Note: This article, originally published in 1998, was updated in 2006 for the eBook edition.
In the period between 1940 and 1961, eleven transuranium elements were discovered by researchers from the University of California at Berkeley (UCB). The term transuranium element refers to elements beyond uranium (atomic numbers greater than 92) in the periodic table. The periodic table is a chart that shows how chemical elements are related to each other. All transuranium elements are unstable or radioactive. Radioactive elements throw off energy or particles as they decay into more stable atoms. One of these elements was berkelium.
Discovery and naming
In 1949, element number 97 was produced in a particle accelerator on the UCB campus. A particle accelerator is sometimes called an atom smasher. It is used to speed up very small particles and atoms, which then collide with atoms of such elements as gold, copper, or tin. These atoms are called targets. When the particles strike target atoms precisely, the atom is converted into a new element.
The UCB researchers fired alpha particles—helium atoms without their electrons—at ameririum atoms in their particle accelerator. The result was a new element—number 97.
The new element was given the name berkelium by the UCB research team, in honor of the city of Berkeley, where the research was done.
Physical and chemical properties
Berkelium exists in such small amounts that very little is known about its properties.
Occurrence in nature
Berkelium does not occur in nature. It is made artificially.
All isotopes of berkelium are radioactive. The most stable is berkelium-247. It has a half life of 1,380 years. Isotopes are two or more forms of an element. Isotopes differ from each other according to their mass number. The number written to the right of the element's name is the mass number. The mass number represents the number of protons plus neutrons in the nucleus of an atom of the eLement. The number of protons determines the element, but the number of neutrons in the atom of any one element can vary. Each variation is an isotope. A radioactive isotope is one that breaks apart and gives off some form of radiation.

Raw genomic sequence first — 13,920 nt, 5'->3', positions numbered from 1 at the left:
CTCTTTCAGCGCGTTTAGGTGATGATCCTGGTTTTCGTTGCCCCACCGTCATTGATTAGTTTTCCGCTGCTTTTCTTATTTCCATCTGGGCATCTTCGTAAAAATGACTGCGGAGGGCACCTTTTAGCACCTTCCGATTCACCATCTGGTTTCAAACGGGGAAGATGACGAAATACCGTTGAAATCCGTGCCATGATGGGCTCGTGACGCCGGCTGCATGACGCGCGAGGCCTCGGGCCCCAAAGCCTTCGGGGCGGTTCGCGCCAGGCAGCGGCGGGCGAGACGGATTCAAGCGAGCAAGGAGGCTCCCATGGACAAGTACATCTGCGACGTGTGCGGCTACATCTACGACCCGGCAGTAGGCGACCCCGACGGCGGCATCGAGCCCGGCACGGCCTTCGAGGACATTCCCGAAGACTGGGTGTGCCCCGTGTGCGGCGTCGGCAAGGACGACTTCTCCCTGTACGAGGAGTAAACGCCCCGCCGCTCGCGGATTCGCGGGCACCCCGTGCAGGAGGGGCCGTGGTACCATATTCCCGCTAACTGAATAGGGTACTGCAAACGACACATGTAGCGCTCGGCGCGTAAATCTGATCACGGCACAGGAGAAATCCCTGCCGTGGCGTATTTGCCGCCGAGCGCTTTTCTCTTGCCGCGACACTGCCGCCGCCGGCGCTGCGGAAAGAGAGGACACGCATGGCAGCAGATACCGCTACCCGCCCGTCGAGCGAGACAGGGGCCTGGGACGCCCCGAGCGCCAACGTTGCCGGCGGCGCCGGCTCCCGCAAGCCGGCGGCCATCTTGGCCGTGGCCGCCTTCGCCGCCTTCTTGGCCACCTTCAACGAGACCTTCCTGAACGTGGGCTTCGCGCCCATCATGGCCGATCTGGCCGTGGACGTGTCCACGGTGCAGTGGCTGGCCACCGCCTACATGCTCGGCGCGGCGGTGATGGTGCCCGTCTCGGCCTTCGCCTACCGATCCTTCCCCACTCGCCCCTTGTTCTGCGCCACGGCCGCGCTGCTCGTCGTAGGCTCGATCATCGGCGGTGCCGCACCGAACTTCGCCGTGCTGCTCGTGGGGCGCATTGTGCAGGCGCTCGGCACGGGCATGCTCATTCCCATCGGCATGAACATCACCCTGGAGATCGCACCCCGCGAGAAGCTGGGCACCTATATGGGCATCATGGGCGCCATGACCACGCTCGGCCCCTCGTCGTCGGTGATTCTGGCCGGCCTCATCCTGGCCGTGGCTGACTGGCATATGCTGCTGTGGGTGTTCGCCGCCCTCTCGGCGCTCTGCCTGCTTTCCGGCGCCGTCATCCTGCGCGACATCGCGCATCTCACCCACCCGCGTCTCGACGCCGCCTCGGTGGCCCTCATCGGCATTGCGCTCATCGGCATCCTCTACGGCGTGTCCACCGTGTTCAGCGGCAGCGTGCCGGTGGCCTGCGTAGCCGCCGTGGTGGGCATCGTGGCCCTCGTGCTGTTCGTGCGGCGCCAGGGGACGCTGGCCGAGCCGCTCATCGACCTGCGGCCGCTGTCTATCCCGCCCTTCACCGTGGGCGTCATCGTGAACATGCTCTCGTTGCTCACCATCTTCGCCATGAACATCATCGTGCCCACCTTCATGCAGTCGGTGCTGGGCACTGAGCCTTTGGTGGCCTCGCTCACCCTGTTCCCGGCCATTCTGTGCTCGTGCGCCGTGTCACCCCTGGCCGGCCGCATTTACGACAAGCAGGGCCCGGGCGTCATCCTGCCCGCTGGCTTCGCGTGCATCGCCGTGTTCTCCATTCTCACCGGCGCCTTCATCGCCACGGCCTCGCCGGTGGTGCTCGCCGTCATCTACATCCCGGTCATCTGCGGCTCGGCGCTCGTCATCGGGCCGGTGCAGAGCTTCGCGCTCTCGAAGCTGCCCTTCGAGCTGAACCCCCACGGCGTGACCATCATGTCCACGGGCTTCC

Berkelium-247 has a half life of 1,380 years. The half life of a radioactive element is the time it takes for half of a sample of the element to break down. After 1,380 years, only half of a 10-gram sample (5 grams) of berkelium-247 would be left. The other half would have changed into a different element. After another 1,380 years, half of the remaining berkelium-247 would have changed, leaving 2.5 grams behind.
Berkelium does not occur in nature. Therefore, it is not extracted.
Berkelium has no commercial uses.
No compounds of any practical importance have been prepared.
The health effects of berkelium have not been studied in detail Since it is radioactive, scientists assume that it is harmful to human health.
Berkelium, element 97, is a synthetic radioelement , first synthesized by Glenn Seaborg's group in 1949. A target of a few milligrams of an isotope of americium (241Am) was bombarded with α -particles within a cyclotron at the University of California at Berkeley. An α -emitting species with a half-life of 4.5 hours was isolated via ion exchange chromatography and identified as being an isotope of element 97 with mass number 243. The first isolation of a berkelium compound was accomplished by Stanley Thompson and B. B. Cunningham in 1958. The known isotopes of berkelium have mass numbers that range from 240 to 251, and are all radioactive. The longest-lived isotope has a mass number of 247 and a half-life of 1,380 years. The ground state electronic configuration of the outer orbitals of berkelium is 5f 86d 17s 2. In compounds and in aqueous solution , berkelium is present in oxidation states III (the more stable) and IV.
Berkelium was named for the city in which it was discovered, in part to emphasize its relationship to its analog in the lanthanide series, terbium, which was named for the city of Ytterby in Sweden (where many of the rare earth minerals had been discovered). Metallic berkelium has a face-centered cubic structure—something it has in common with the actinide elements americium though einsteinium. Due to the very high level of radioactivity of even the long-lived isotopes, berkelium is usually studied at tracer level concentrations. The most commonly studied isotope is 249Bk, with a half-life of 320 days. This nuclide has been isolated at milligram levels and undergoes β -decay.
see also Actinium; Einsteinium; Fermium; Lawrencium; Mendelevium; Neptunium; Nobelium; Plutonium; Protactinium; Rutherfordium; Seaborg, Glenn Theodore; Thorium; Uranium.
Gregory R. Choppin
Choppin, Gregory R.; Liljenzin, Jan-Olov; and Rydberg, Jan (2001). Radiochemistry and Nuclear Chemistry, 3rd edition. Woburn, MA: Butterworth-Heinemann.
Seaborg, Glenn T., and Loveland, Walter D. (1990). The Elements Beyond Uranium. New York: Wiley-Interscience.